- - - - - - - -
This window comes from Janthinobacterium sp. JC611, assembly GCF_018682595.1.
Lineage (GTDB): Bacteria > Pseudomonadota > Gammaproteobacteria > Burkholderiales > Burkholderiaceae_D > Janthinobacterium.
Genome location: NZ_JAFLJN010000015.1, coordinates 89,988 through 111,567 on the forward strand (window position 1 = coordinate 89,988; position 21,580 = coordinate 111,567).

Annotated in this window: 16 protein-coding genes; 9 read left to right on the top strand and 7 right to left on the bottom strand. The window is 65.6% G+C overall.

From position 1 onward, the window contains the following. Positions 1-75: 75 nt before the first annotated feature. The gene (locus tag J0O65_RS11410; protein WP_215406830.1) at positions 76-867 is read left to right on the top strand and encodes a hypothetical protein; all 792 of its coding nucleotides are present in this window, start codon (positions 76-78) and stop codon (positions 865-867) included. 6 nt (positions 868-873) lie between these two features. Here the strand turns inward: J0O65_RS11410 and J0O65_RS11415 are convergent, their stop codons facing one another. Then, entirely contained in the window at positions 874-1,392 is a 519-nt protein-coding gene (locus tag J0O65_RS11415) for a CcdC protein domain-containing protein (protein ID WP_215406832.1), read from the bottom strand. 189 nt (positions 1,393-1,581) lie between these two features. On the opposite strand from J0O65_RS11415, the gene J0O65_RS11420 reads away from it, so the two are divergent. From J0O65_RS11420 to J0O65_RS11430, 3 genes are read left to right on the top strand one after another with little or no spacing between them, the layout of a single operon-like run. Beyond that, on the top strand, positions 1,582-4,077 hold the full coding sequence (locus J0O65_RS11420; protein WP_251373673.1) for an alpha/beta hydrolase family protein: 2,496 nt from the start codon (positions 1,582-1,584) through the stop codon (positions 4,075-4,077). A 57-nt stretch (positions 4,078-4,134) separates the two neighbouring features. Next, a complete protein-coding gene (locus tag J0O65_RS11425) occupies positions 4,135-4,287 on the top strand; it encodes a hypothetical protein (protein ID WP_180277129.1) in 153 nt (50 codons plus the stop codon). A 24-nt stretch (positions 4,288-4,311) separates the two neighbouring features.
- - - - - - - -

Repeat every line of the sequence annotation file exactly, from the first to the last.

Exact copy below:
This window comes from Janthinobacterium sp. JC611, assembly GCF_018682595.1.
Lineage (GTDB): Bacteria > Pseudomonadota > Gammaproteobacteria > Burkholderiales > Burkholderiaceae_D > Janthinobacterium.
Genome location: NZ_JAFLJN010000015.1, coordinates 89,988 through 111,567 on the forward strand (window position 1 = coordinate 89,988; position 21,580 = coordinate 111,567).

Annotated in this window: 16 protein-coding genes; 9 read left to right on the top strand and 7 right to left on the bottom strand. The window is 65.6% G+C overall.

From position 1 onward, the window contains the following. Positions 1-75: 75 nt before the first annotated feature. The gene (locus tag J0O65_RS11410; protein WP_215406830.1) at positions 76-867 is read left to right on the top strand and encodes a hypothetical protein; all 792 of its coding nucleotides are present in this window, start codon (positions 76-78) and stop codon (positions 865-867) included. 6 nt (positions 868-873) lie between these two features. Here the strand turns inward: J0O65_RS11410 and J0O65_RS11415 are convergent, their stop codons facing one another. Then, entirely contained in the window at positions 874-1,392 is a 519-nt protein-coding gene (locus tag J0O65_RS11415) for a CcdC protein domain-containing protein (protein ID WP_215406832.1), read from the bottom strand. 189 nt (positions 1,393-1,581) lie between these two features. On the opposite strand from J0O65_RS11415, the gene J0O65_RS11420 reads away from it, so the two are divergent. From J0O65_RS11420 to J0O65_RS11430, 3 genes are read left to right on the top strand one after another with little or no spacing between them, the layout of a single operon-like run. Beyond that, on the top strand, positions 1,582-4,077 hold the full coding sequence (locus J0O65_RS11420; protein WP_251373673.1) for an alpha/beta hydrolase family protein: 2,496 nt from the start codon (positions 1,582-1,584) through the stop codon (positions 4,075-4,077). A 57-nt stretch (positions 4,078-4,134) separates the two neighbouring features. Next, a complete protein-coding gene (locus tag J0O65_RS11425) occupies positions 4,135-4,287 on the top strand; it encodes a hypothetical protein (protein ID WP_180277129.1) in 153 nt (50 codons plus the stop codon). A 24-nt stretch (positions 4,288-4,311) separates the two neighbouring features.